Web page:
Saturday, June 2, 2012

My Own Personal Time Machine

My family is on a bit of a quest to try to get our house in order.  Will we ever succeed?  Hard to tell.  Am I one of the biggest culprits in terms of non-neatness of the house?  You bet.  Why?  I love to hang on to things.  One thing that had been buried deep in a closet that is now being cleaned out--my high school and college journals.

What I'm finding now is that I am finally ready to part with them.  But not before one final read.  One final read that will give me an opportunity to look back more than 2 decades (in some cases almost 2 1/2 decades) to see what I was thinking and to think aout how it led me to where I am today.  Just in skimming a bit I have reached a few conclusions.

(1) My search for meaning in life is nothing new.  I over-analyzed everything even when I was not yet 20.  Different sets of questions. Different sets of concerns.  But a lot about how people around me related to me, related to each other, and viewed the world.  And how I viewed he world.  And, at the end of the day, I'm still writing about such things.

(2) My fascination with numbers is nothing new.  I picked up a journal that spanned much but not all of my sophomore year at Penn State.  I was counting how many days in a row I'd written.  I recorded the ages of many friends.  I noted my parents 20th anniversary.  I didn't try to find meanings in those numbers as I do with bib numbers and race times now, but the numbers were a critical part of what I wrote.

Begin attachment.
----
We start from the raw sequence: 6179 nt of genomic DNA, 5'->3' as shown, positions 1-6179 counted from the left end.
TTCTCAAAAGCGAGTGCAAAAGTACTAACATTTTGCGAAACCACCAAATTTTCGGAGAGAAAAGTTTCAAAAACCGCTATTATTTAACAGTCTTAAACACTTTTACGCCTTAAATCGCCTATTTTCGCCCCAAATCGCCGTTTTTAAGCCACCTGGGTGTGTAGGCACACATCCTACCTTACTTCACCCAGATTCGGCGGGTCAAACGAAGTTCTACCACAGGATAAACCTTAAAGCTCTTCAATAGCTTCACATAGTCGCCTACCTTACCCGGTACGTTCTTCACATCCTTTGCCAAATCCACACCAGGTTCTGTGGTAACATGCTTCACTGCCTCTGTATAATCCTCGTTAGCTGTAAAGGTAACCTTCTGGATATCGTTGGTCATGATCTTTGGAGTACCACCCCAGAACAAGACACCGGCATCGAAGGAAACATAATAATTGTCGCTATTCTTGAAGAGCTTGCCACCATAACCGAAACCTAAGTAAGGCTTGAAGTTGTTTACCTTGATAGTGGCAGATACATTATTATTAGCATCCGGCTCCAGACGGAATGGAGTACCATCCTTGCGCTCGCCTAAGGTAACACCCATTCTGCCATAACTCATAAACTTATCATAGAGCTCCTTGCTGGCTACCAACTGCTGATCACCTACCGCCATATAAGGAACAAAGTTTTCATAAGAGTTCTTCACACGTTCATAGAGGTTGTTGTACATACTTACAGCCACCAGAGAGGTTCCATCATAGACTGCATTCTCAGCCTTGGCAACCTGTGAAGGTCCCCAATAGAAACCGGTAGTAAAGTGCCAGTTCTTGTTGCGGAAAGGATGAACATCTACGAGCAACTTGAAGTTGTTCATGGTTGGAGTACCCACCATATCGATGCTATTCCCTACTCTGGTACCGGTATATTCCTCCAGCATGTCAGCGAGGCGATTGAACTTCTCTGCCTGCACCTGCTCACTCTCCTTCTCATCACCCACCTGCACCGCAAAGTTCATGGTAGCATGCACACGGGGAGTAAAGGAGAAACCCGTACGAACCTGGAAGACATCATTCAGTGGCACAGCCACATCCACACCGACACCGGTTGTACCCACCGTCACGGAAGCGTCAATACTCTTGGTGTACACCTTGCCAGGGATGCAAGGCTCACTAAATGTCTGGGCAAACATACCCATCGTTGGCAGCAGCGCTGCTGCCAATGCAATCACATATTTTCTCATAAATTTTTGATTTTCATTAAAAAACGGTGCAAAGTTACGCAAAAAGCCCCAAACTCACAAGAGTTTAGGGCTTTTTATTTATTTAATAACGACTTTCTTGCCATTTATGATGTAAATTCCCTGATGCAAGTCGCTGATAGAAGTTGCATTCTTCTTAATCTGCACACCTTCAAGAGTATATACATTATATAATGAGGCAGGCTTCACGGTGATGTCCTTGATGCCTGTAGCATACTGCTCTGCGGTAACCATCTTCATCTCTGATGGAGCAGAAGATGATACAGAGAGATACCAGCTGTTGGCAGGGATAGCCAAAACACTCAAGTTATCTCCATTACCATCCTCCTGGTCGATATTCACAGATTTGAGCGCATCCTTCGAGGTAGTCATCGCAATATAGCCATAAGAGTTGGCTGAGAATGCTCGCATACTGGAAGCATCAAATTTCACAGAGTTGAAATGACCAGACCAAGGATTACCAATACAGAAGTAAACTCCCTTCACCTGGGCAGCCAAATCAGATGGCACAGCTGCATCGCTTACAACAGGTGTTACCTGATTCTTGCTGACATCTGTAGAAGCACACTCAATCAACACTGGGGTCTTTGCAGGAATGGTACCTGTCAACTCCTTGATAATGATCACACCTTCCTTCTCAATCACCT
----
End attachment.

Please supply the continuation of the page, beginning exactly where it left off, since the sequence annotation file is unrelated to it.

(3) An entry from January 3, 1989 is quite telling.  That was between semesters and I was home with my sister who apparently had been running a fever the night before.  With both parents working and with the convenience of having me around, I could take care of her.  In the entry, I noted that a close friend at Penn State had characterized my journal as "containing my world". I had talked quite a bit about it.  I wrote that my world was "extended" by "telling people aout it and not trying to hide things."  My personal blogs allow me to do just that in so many ways. It is essentially my journal of things that I am willing to share and of things that I hope others might ponder and comment on.

(4) Even back then, I was thinking about family, friends, religion, music, and running.  Do themes in life ever change?

I don't know if I am the only one who finds it fascinating to think about and ask, "Have I really changed that much or is it just a change in scenery with all the same questions and issues when all is said and done?"  If nothing else, I hope that while my life may be centered around similar issues I have at least learned enough not to repeat similar mistakes.

After taking a trip in "my own personal time machine" by reviewing my journals before I chuck stuff, I will be better able to answer the question of whether I have learned any life lessons or just a lot of facts in the past two decades and some.

I won't bore you with entries of "who liked who and what were they thinking?" but if I come across any particularly insightful entries as I review before chucking, I may comment on the theme I see from my old work.  


  1. You may want to compare "this date in time." In other words, today is June 3; so you may want to compare the June 3, 1989 entry to today's ponderings.

    I don't envy you trying to reduce "things" that you've been holding on to and de-cluttering your space! In recent years, I began acquiring less in an effort to reduce the clutter in my life. This way, I avoid the difficult decision to part with certain items (and avoid a lot of debt, too)!

  2. I like the idea of looking at "what was I doing X years ago?" I will have to try that. We are accumulating less these days, but undoing what took years to accumulate is going to be a long process.